Midwest Gothic is a type of Regional Gothic aesthetic characterized by the portrayal of common facets of the Midwestern American lifestyle in a macabre light. Like many other Regional Gothic aesthetics, it originated and rose to popularity in the middle 2010s on Tumblr. Common themes found in Midwest Gothic works include the indifferent and mysterious qualities of nature, references to local folklore, exaggerations of Midwestern traditions, and a sense of isolation and disconnection, as well as poor weather and depressing lives. The aesthetic is often linked to cottagegore and liminal spaces.

Literature

Like its predecessor, Southern Gothic, Midwest Gothic flourishes mainly in literary works. Although most self-described literature in the genre is microfiction on Tumblr, there exists a significant body of literature by established authors that falls into the classification. Some authors known for their Midwest Gothic work include:

  • Scott Thomas
  • Donald Ray Pollack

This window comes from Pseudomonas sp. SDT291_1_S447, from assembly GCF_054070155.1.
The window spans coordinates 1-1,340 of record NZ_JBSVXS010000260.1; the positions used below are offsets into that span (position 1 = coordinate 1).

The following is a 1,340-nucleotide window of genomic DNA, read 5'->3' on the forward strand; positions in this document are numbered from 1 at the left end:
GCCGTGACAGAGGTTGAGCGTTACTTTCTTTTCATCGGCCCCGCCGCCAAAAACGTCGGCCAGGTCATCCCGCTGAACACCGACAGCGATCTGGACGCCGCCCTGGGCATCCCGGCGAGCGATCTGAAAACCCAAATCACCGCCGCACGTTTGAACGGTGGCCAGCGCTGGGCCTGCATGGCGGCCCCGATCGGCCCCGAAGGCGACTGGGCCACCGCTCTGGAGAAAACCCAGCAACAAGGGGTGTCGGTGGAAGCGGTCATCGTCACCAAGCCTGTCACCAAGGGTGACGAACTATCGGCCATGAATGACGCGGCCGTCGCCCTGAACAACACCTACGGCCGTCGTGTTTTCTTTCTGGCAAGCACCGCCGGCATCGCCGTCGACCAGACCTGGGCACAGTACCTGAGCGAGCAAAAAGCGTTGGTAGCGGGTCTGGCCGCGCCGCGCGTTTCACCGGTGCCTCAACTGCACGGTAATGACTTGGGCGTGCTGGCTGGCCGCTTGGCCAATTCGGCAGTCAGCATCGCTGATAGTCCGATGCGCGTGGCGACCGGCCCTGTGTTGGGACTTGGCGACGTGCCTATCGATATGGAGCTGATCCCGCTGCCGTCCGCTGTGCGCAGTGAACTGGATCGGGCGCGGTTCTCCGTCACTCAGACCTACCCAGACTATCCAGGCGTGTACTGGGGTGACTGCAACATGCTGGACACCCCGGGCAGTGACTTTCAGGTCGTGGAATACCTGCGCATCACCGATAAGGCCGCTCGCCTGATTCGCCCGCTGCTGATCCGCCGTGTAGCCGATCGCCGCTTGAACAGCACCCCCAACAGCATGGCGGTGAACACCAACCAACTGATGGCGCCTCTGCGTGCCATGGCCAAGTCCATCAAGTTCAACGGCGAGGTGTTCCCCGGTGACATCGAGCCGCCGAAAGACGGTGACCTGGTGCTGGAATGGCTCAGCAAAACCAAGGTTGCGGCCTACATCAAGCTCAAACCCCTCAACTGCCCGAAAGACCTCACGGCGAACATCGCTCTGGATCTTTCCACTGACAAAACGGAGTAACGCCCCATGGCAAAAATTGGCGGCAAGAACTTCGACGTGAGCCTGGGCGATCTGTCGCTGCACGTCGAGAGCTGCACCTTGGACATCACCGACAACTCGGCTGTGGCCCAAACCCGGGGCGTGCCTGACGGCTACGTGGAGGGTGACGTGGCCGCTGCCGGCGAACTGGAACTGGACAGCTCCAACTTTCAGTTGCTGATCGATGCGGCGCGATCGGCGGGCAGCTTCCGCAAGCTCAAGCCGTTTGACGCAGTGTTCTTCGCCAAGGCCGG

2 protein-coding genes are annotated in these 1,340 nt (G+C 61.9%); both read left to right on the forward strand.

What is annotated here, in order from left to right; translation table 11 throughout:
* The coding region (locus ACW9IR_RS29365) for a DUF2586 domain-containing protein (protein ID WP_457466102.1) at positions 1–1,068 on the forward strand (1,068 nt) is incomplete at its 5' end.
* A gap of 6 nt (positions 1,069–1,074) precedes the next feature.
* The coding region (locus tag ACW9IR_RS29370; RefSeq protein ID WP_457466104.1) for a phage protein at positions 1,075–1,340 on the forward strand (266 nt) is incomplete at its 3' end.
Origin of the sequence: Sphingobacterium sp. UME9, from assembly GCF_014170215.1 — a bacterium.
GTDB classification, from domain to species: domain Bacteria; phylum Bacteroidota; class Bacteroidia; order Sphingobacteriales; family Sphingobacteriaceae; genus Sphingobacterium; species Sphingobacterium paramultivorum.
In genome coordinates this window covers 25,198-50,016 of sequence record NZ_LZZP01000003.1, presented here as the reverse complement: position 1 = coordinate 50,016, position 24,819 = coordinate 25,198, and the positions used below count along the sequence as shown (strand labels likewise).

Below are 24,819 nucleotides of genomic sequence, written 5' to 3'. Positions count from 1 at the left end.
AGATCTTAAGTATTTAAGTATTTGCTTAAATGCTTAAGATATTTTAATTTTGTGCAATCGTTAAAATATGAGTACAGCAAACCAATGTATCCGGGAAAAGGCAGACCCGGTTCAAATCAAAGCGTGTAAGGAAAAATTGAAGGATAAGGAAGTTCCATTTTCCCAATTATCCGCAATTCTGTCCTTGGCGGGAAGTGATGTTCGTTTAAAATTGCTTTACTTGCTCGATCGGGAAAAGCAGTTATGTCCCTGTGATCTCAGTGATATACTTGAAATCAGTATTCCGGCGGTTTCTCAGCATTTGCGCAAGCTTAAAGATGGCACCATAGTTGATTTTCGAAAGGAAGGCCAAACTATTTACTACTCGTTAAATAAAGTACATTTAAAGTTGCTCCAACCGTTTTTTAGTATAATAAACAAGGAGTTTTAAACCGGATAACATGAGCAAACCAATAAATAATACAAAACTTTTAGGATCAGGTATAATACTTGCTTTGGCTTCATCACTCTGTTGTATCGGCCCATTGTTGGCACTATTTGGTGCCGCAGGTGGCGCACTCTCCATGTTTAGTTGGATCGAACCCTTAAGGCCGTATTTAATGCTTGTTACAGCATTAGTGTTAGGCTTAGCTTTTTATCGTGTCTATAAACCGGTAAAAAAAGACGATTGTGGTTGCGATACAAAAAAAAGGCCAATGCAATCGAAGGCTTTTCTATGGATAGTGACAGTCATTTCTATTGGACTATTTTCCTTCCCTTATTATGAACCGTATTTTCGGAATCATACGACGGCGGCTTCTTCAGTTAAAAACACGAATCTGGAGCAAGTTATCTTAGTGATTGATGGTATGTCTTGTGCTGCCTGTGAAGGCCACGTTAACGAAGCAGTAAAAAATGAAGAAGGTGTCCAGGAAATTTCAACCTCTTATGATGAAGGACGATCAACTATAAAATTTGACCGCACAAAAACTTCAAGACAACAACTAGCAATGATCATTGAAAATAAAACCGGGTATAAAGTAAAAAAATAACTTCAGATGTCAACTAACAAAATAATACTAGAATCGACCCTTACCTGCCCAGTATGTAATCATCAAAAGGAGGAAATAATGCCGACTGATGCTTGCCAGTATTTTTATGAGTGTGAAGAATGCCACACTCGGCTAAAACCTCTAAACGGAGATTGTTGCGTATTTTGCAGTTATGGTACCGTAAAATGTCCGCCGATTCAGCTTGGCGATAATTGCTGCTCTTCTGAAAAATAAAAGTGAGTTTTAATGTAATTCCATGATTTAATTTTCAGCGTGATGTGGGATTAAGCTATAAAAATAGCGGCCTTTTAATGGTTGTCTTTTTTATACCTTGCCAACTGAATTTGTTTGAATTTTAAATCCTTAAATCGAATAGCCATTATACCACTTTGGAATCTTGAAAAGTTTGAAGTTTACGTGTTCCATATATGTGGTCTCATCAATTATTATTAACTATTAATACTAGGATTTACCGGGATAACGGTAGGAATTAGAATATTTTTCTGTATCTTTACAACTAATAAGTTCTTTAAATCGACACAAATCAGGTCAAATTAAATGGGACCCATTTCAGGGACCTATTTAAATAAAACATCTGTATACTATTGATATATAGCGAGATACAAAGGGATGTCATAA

• Lauren Beukes
  • Thomas Ligotti
  • C.M. Muller

More specific books by authors that more often write outside the genre include:

  • American Gods (Neil Gaiman)
  • Something Wicked This Way Comes (Ray Bradbury)
  • Beloved (Toni Morrison)
  • Bonechiller (Graham McNamee)
  • After and Before the Lightning (Simon Ortiz)

Films

Midwest Gothic can also be found represented in various high-profile films. As many of the tropes of Midwest Gothic can easily be transferred to the cinematic realm, several works have been described as being a part of the genre. These include:

  • Fargo (1996)
  • A Serious Man (2009)
  • Children of the Corn (1984)
  • Nebraska (2013)

Gallery

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